For thousands of little fanboys out there, the very first introduction to the world of fantasy or superheroes or genre in general is that moment of taking a towel or old sheet and tying it around their necks like a cape. NBC’s newest hour-long drama, The Cape, therefore, has that nostalgic, “pulp” feel to it because the man at the center quite literally does the same thing, only years after his adolescence is over.
Perhaps this was inspired by executive producer John Wirth‘s own childhood aspirations of being Superman? At the TCA earlier today, he pulled out a photo of himself as about a five year-old boy wearing his makeshift cape to show the critics and journalists in attendance that he has a deep and rich history with comic books. Therefore, calling The Cape a comic book show is most definitely a compliment to him.
“What was a god send for me was that Vince Faraday was not a part of the comic book world; The Cape is,” series star David Lyons explained, though. “He’s the archetypal good guy. He wants to see things done right; he does everything for his family; he does things with a straight bat as we’d say in Australian. Until he gets shoved down the rabbit hole!”
Vince Faraday utilizes his young son’s favorite comic book hero to take on a larger than life persona to prove to him there is still good in the world, even if he must do it from afar.
“I still feel like…when I put the cape on, I’m not The Cape, I’m still Vince Faraday,” Lyons continued, meaning that he uses the actual, physical cape as a character in and of itself, as a means through which Vince can fight back.
It also means that Vince Faraday still feels the emotional weight of what he has been through even while training to move on from it. Not only is he dealing with losing his family, his credibility, and his true identity, but he has to fight instincts he spent the last few years honing in teaming up with this band of criminals, lead by Keith David.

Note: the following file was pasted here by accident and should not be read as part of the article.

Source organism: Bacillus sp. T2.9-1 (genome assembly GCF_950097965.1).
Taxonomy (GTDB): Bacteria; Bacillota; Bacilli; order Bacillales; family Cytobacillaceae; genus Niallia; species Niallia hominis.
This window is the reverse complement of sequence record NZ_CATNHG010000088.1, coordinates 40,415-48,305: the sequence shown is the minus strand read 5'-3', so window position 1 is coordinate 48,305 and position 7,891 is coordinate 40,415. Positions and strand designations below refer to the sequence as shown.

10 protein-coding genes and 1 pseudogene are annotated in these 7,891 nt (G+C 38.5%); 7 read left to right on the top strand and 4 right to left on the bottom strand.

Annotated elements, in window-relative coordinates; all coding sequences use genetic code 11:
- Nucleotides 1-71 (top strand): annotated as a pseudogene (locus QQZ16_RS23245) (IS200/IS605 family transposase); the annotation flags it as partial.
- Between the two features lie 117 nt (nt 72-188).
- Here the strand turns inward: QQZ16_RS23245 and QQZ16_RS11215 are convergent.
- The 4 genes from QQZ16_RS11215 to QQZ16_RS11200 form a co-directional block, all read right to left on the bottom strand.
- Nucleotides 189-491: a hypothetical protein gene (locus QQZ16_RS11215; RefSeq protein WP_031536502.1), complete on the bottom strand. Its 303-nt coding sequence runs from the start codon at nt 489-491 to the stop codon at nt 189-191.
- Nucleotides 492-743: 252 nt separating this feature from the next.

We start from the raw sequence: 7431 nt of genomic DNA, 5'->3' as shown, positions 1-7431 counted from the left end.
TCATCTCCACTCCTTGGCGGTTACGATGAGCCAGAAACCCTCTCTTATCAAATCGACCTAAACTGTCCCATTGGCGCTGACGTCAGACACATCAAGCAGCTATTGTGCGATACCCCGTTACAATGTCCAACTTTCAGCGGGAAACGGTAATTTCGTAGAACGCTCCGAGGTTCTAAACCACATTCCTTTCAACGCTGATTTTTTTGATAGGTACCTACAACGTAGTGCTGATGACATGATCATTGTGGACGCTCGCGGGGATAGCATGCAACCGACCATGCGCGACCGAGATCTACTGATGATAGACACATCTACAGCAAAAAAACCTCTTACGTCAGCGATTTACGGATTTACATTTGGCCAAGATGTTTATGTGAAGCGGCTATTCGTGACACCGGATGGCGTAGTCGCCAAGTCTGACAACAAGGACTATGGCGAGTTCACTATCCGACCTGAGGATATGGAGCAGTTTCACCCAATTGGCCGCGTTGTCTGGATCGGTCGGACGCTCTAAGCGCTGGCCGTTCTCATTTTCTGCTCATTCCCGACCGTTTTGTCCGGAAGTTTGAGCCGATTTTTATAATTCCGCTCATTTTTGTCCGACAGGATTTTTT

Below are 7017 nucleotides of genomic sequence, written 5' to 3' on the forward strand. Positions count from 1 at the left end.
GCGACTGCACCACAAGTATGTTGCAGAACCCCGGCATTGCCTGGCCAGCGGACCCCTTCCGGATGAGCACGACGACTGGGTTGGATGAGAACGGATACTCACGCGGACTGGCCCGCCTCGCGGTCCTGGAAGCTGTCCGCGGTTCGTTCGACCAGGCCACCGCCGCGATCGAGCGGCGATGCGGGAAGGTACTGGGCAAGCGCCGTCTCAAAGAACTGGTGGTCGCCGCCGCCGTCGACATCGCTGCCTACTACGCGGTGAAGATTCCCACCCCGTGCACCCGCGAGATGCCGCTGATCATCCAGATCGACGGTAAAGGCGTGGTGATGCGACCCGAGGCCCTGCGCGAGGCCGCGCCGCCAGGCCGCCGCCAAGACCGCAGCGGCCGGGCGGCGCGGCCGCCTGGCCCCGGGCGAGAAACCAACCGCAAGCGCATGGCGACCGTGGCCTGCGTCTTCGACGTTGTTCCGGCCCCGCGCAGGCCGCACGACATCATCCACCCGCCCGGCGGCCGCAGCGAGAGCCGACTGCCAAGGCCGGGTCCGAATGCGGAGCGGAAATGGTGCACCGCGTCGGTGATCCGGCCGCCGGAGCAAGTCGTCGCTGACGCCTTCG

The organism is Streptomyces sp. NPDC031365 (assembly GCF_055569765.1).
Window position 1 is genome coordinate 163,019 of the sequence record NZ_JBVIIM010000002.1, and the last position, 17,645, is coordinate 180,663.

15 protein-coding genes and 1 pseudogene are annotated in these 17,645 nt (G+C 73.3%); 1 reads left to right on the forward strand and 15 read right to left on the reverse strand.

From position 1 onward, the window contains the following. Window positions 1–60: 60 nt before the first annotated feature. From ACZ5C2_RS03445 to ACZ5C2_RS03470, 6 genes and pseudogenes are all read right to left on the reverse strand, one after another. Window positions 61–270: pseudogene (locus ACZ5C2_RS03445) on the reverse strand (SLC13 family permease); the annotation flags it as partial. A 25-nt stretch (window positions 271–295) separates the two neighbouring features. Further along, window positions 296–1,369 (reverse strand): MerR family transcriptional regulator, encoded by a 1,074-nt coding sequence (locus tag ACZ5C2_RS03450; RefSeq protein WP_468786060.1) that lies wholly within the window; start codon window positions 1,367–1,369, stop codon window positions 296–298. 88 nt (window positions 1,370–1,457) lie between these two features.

And it is in that statement that kind of sums up the point of the show: it is fun and there are certainly moments of light-hearted, almost campy fare, but at the heart is an emotionally grounded character story.
“We’re having fun with it, and we can absolutely capture different tones so The Cape can appeal to more than just the typical comic book audience,” executive producer Tom Wheeler shared.
For the relationship drama fans, there are some great flashbacks to show the now-lost love between Vince and his wife (played by Jennifer Ferrin), but Wheeler continued on to add that further plans to cast the widest demographic net as possible include delving into the sci-fi and gothic underground worlds for upcoming episodes, stylistically, as well as in tone.
But wait, there’s more!
“There’s suspense and mystery, [too],” he went on. “Almost an X-Files feeling to one of the episodes we just finished– really wonderfully intense.”
“We’re pushing the limits,” Lyons shared.
And if you want more than just the old love story, what about a new one when Vince teams up with the mysterious Orwell (Summer Glau)? There may not be any immediate plans to push them together, but Glau said that she is currently filming an episode right here in Los Angeles that will reveal more of her back story.
“The girl likes nice things!” She laughed when it was pointed out that she appears very well funded. But more than that, she has been on her own for a number of years, literally single-handedly trying to take down the Ark Corporation, and now here comes this rogue bulldozer of a guy trying to do the same. He has the potential to cause more problems for her if he doesn’t do it right so she really has no choice but to step in and team up with him. That is sure to breed tension, sexual or otherwise!
The Cape airs on Monday nights on NBC, right after Chuck.